Is Bitcoin poised to climb higher, or will it crash? We simply don’t know. What we do know is that we prefer to own the medium where these “assets” trade. We would compare this to the Gold Rush of the mid-1800’s. Back in 1849, owning Levi Strauss made a fortune selling picks, pans and shovels to ‘49ers looking for gold. Back then, some would say, “There’s gold in those mountains.” Nowadays, there’s a huge opportunity in the collection of data and information. From our perspective, we truly have no idea what the price of Bitcoin will do, except we know that it will be very volatile. As we know, volatility leads to trading, which should equate to profits for the exchanges. Speaking of exchanges, let’s now discuss another upcoming FINTECH IPO.
Crypto currencies are hot right now, with Bitcoin increasing by over 300% in 2020 and over 45% already in 2021. To capture some of this excitement, Coinbase has filed preliminary regulatory paperwork with the SEC to become a public company.
Today, Coinbase supports trading for over 40 crypto assets on its exchange, and it provides custody services for over 90 different crypto assets. With new digital currencies created daily, the directive to list every possible compliant is a challenge. Unlike the stock market, where data comes from centralized exchanges like the NYSE or Nasdaq or the CME, digital currencies are traded across hundrends of different marketplaces. This results in a situation where no one price or exchange has definitive information. The race to become the de- facto reference rate for Bitcoin has emerged, with S&P Global (ticker SPGI), the manager of the S&P 500 and DJIA (Dow Jones Industrial Average), announcing its plans to launch a Bitcoin index this year. Offering transparency and standardized pricing is critical for the proper functioning of a traditional asset, as this improves liquidity and lowers costs for investors.
Creating an industry-recognized standard is potentially a very lucrative opportunity, which many firms are trying to capture. There are tons of competitors in this nascent market attempting to grab a piece of the potential enormous future growth. For example, in 2013, CoinDesk was founded, and it began to publish a Bitcoin price index and reference rate. Just a few weeks ago, Intercontinental Exchange (ticker ICE), which owns the NYSE, permitted its Bakkt asset to merge with a SPAC and enter the public markets. In addition, in October of 2020, both Square (ticker SQ) and PayPal (ticker PYPL) enabled their millions of users to trade and store digital currencies on their mobile apps and wallets. On January 6th, 2021 Nomics showed that crypto-asset trading on PayPal set a record at $129 million. A few days later, on January 11th, trading volume was up 88% to $242 million.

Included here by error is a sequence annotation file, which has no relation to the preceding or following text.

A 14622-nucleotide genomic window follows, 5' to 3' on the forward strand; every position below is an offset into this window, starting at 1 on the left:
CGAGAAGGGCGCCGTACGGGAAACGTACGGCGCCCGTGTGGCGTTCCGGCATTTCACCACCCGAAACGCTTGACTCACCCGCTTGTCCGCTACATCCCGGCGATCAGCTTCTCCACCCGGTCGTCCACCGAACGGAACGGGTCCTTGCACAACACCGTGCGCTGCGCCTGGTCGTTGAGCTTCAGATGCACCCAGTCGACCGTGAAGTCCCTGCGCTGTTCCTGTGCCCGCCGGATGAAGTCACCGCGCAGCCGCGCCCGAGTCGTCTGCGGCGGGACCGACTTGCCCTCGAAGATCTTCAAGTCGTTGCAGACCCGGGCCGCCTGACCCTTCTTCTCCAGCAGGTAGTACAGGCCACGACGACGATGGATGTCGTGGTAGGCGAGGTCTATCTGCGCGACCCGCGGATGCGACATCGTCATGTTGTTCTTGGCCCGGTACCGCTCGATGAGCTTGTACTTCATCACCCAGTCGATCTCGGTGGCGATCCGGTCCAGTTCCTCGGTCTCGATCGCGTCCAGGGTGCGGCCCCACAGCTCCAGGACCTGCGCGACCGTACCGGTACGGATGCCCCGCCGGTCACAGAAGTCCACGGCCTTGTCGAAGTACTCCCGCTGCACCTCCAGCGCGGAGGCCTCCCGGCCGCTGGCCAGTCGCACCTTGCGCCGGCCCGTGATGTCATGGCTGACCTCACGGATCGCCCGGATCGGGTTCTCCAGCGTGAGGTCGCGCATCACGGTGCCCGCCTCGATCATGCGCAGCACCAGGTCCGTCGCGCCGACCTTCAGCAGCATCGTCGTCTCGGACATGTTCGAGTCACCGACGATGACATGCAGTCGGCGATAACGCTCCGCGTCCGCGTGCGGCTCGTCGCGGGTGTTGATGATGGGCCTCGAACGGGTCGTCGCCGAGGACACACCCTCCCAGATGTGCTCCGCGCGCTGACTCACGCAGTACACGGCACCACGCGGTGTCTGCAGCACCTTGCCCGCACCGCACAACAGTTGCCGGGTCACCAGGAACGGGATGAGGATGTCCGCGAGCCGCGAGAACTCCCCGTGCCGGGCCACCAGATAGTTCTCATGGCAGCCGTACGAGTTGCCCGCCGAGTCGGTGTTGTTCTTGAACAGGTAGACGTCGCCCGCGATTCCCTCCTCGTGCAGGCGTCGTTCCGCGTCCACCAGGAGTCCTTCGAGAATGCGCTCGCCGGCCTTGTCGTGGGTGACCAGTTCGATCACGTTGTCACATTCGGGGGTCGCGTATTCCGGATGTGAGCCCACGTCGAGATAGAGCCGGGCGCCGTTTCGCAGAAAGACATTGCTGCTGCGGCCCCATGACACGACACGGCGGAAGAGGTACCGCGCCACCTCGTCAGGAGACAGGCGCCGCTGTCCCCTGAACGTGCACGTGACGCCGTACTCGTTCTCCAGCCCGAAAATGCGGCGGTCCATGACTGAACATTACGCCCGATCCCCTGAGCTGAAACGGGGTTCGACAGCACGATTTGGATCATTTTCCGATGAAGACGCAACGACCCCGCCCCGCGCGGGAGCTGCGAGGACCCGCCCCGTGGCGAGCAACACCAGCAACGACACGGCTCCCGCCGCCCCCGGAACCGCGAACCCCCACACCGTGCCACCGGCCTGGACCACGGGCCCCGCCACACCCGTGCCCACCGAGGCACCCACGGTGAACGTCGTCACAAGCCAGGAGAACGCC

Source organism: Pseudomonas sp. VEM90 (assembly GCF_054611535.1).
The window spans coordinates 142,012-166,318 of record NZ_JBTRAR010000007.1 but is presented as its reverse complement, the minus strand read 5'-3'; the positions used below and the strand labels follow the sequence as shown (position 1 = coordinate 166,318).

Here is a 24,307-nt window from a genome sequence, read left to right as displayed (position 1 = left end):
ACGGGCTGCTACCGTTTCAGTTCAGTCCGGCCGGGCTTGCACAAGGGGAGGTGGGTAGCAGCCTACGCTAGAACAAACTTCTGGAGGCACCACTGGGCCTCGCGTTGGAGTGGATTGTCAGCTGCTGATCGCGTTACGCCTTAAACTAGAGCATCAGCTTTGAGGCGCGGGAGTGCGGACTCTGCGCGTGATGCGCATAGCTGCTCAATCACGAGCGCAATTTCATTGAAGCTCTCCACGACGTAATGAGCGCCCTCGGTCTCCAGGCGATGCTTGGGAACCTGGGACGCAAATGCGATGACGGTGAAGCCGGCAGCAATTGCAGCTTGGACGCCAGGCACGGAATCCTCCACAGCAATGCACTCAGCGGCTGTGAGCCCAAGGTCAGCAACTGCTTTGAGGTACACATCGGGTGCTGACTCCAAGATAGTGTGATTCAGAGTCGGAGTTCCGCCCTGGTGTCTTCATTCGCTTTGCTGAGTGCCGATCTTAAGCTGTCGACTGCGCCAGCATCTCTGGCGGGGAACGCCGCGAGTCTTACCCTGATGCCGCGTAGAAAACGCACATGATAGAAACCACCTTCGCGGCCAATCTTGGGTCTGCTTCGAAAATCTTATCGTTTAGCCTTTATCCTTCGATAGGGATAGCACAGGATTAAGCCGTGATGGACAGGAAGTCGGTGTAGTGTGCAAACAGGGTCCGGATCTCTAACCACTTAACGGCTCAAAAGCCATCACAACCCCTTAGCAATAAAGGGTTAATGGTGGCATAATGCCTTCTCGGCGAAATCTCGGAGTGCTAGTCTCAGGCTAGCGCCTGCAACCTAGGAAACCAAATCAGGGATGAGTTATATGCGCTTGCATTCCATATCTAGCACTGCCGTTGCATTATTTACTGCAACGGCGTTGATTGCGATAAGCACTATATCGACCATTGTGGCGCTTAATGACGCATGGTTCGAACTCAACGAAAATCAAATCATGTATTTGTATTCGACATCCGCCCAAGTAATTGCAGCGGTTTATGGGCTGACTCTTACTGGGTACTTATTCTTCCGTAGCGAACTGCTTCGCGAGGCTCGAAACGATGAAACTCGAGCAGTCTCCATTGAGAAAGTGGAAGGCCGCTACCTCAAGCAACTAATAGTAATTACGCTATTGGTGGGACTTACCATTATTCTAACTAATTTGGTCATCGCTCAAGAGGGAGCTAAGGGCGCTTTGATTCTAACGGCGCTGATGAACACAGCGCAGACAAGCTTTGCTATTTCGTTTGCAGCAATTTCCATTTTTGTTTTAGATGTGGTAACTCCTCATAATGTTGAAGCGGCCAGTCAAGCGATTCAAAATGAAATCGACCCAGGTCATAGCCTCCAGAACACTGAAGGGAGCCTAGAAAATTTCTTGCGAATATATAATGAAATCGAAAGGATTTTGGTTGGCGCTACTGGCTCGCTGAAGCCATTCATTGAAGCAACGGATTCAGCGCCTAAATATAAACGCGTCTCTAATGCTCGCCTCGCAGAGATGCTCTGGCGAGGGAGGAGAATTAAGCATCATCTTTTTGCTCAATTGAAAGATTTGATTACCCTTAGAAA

The Cash app from Square has over 30 million users, and PayPal has 325 million active users. The dramatic increase in user engagement and prices helped spur revenue for both companies, but the bigger question is what will happen if Bitcoin were to suddenly drop. That’s the key question in our opinion. Did these retail Bitcoin investors book a profit or are they are simply considering it a buy and hold investment?
Both PayPal and Square have plans to allow Bitcoin to be used as a payment method at their millions of their small-to-mid sized merchants. This essentially would close-the-loop and really advance the concept of Bitcoin as a commercial payment method. We actually think that volatility (either way) will drive transaction volumes and build top-line growth. But as you can tell from our digital currency discussion, there is still significant uncertainty